Asian shares fell on Wednesday as a rally fueled by speculation that the Federal Reserve may signal further moves to support the struggling U.S. economy swiftly petered out, while gold rebounded from its sharpest one-day slide in 18 months.

Tokyo markets showed a muted reaction to a downgrade of Japanese government debt by ratings agency Moody's, with the yen a touch softer and Japanese government bond futures dipping briefly.

It's been a while since Japan lost its triple-A status, so it is unlikely that Japan's interest rates will rise sharply, said Fumiyuki Takahashi, managing director at Barclays Capital.

Gold climbed more than 1 percent, after tumbling from a record high on Tuesday as investors switched money back into shares, propelling U.S. stocks up around 3 percent.

The rally, perversely, was driven by more dismal U.S. economic data, which raised expectations that Federal Reserve Chairman Ben Bernanke will use his speech on Friday at a central bankers' conference in Jackson Hole, Wyoming, to signal a fresh monetary offensive to fend off a renewed recession.

Last year, Bernanke used the occasion to prepare the ground for the Fed's second round of quantitative easing, a $600 billion bond-buying program designed to pump cash and confidence into financial markets that became known as QE2.

The market is becoming more pessimistic about the economic outlook and is responding by pricing in a greater chance of QE3, said Bricklin Dwyer, economist at BNP Paribas, in a client note.

The reality is that we are getting more data confirming a slowdown in manufacturing activity and a dead cat bounce in the (U.S.) housing sector.

Asian shares opened higher but swiftly retreated into negative territory, with Japan's Nikkei share average down 0.2 percent, while MSCI's broadest index of Asia Pacific shares outside Japan lost 0.5 percent.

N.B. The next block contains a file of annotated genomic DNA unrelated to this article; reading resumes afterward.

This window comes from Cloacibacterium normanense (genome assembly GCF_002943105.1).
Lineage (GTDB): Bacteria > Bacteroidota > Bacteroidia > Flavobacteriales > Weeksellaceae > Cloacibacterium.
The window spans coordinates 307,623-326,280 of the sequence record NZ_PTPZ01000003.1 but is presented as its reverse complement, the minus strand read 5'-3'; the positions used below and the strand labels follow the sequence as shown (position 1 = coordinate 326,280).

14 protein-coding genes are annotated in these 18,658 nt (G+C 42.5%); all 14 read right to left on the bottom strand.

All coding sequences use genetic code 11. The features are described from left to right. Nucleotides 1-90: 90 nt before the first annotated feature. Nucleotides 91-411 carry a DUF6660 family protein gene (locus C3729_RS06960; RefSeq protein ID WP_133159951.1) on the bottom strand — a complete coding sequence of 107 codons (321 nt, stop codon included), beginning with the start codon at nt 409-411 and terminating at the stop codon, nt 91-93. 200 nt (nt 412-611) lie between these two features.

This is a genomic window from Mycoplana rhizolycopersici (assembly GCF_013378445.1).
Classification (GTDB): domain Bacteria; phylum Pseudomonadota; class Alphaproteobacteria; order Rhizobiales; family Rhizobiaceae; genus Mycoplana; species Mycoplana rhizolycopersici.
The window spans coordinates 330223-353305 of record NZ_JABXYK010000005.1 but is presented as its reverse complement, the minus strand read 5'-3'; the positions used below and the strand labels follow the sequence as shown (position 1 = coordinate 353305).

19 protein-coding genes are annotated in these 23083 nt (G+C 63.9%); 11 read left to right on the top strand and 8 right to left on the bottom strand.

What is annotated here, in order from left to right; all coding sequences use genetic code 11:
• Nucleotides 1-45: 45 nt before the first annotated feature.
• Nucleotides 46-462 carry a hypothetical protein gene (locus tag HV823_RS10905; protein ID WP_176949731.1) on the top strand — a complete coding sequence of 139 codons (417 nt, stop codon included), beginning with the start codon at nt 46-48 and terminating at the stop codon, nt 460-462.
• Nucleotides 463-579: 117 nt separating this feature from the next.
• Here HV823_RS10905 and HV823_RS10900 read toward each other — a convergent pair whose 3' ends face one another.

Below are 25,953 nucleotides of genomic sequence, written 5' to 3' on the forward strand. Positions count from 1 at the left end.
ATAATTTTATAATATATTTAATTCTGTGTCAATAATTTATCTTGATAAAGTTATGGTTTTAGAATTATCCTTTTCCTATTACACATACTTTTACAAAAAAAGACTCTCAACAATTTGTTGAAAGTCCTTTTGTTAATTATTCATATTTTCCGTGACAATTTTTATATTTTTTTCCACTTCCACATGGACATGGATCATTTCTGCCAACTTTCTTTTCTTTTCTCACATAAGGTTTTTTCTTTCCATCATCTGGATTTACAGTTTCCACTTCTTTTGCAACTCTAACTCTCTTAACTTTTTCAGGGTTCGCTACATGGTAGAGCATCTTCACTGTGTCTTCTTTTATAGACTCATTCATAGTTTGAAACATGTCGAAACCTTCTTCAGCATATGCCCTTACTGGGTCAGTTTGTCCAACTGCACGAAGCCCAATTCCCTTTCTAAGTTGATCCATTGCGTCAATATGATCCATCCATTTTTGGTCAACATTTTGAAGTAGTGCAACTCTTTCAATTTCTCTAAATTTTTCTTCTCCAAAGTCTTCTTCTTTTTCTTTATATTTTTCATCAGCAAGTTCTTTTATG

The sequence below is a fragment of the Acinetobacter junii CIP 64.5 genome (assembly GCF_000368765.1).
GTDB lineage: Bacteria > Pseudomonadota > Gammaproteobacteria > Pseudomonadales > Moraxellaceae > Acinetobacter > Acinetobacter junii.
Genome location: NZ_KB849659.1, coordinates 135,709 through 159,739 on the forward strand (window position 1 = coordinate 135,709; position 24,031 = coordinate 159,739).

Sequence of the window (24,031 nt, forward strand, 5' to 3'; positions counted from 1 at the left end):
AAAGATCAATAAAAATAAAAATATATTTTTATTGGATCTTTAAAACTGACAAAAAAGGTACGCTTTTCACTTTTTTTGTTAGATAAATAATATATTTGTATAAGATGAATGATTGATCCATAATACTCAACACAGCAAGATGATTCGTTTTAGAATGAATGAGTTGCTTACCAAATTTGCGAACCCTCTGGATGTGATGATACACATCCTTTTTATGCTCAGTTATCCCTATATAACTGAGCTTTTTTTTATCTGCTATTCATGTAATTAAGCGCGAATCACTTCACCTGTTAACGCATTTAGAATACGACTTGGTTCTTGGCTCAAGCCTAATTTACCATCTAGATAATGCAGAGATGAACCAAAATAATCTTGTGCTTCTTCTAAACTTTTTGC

World stocks have tumbled this month on fears the United States is slipping back into recession and as Europe's sovereign debt crisis worsens.

The MSCI index remains down nearly 14 percent for the month so far, and about 18 percent below is April high.

Moody's announced shortly before Asian markets opened that it was cutting Japan's credit rating by one notch to Aa3, mirroring an earlier downgrade by rival S&P, blaming large budget deficits and a buildup of debt since the global recession of 2009.

The yen came under mild pressure, with the dollar trading up a little around 76.80.

Japanese government bond September 10-year futures fell initially, but reversed course as equities slipped to trade up 0.08 point at 142.63, and the benchmark 10-year yield was steady at 1.010 percent.

Japanese government bonds are insulated by the fact that the vast majority of Tokyo's debt pile is domestically held.

JGBs have tended not to show any lasting reaction to ratings downgrades in the past -- probably because in Japan the problem if anything is one of over-saving, which banks recycle into JGBs, which remain 'risk free assets', said Naomi Fink, head of Japan strategy at Jeffries Japan.

Gold was up about 1.2 percent around $1,853 an ounce, after sliding from a record above $1,910 on Tuesday. Gold's safe-haven appeal has driven it to a series of records in recent months.

U.S. crude oil, which has tended to follow equities in recent months, rose 0.2 percent to $85.58 a barrel.

(Additional reporting by Ian Chua in Sydney; Editing by Richard Borsuk)